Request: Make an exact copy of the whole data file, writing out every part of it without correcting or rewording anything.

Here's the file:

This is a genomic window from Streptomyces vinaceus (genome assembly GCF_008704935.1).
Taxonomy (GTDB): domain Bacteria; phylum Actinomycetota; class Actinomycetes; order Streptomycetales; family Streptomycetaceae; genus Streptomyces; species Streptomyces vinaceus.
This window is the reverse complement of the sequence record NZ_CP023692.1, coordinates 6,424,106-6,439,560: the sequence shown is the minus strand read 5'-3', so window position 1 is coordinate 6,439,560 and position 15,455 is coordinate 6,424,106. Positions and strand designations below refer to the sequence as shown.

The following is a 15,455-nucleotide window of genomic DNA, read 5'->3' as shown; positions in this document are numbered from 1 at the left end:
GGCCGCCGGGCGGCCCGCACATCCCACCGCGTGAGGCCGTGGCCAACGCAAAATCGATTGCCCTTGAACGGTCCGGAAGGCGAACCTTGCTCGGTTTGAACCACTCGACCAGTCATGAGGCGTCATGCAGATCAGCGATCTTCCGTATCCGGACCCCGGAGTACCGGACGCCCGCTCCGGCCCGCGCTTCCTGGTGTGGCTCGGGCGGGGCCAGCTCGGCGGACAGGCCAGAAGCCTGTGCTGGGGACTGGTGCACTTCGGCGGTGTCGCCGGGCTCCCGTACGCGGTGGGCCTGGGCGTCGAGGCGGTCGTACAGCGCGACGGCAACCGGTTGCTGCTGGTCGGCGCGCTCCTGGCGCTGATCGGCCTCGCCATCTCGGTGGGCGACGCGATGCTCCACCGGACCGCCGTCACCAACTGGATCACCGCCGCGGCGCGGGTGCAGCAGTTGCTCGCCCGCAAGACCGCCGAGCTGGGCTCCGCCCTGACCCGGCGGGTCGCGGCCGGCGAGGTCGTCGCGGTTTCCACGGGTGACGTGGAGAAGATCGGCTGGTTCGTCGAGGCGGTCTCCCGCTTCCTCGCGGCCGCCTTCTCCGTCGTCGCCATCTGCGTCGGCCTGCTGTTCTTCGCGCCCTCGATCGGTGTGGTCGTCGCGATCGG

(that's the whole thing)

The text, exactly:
This is a genomic window from Streptomyces vinaceus (genome assembly GCF_008704935.1).
Taxonomy (GTDB): domain Bacteria; phylum Actinomycetota; class Actinomycetes; order Streptomycetales; family Streptomycetaceae; genus Streptomyces; species Streptomyces vinaceus.
This window is the reverse complement of the sequence record NZ_CP023692.1, coordinates 6,424,106-6,439,560: the sequence shown is the minus strand read 5'-3', so window position 1 is coordinate 6,439,560 and position 15,455 is coordinate 6,424,106. Positions and strand designations below refer to the sequence as shown.

The following is a 15,455-nucleotide window of genomic DNA, read 5'->3' as shown; positions in this document are numbered from 1 at the left end:
GGCCGCCGGGCGGCCCGCACATCCCACCGCGTGAGGCCGTGGCCAACGCAAAATCGATTGCCCTTGAACGGTCCGGAAGGCGAACCTTGCTCGGTTTGAACCACTCGACCAGTCATGAGGCGTCATGCAGATCAGCGATCTTCCGTATCCGGACCCCGGAGTACCGGACGCCCGCTCCGGCCCGCGCTTCCTGGTGTGGCTCGGGCGGGGCCAGCTCGGCGGACAGGCCAGAAGCCTGTGCTGGGGACTGGTGCACTTCGGCGGTGTCGCCGGGCTCCCGTACGCGGTGGGCCTGGGCGTCGAGGCGGTCGTACAGCGCGACGGCAACCGGTTGCTGCTGGTCGGCGCGCTCCTGGCGCTGATCGGCCTCGCCATCTCGGTGGGCGACGCGATGCTCCACCGGACCGCCGTCACCAACTGGATCACCGCCGCGGCGCGGGTGCAGCAGTTGCTCGCCCGCAAGACCGCCGAGCTGGGCTCCGCCCTGACCCGGCGGGTCGCGGCCGGCGAGGTCGTCGCGGTTTCCACGGGTGACGTGGAGAAGATCGGCTGGTTCGTCGAGGCGGTCTCCCGCTTCCTCGCGGCCGCCTTCTCCGTCGTCGCCATCTGCGTCGGCCTGCTGTTCTTCGCGCCCTCGATCGGTGTGGTCGTCGCGATCGG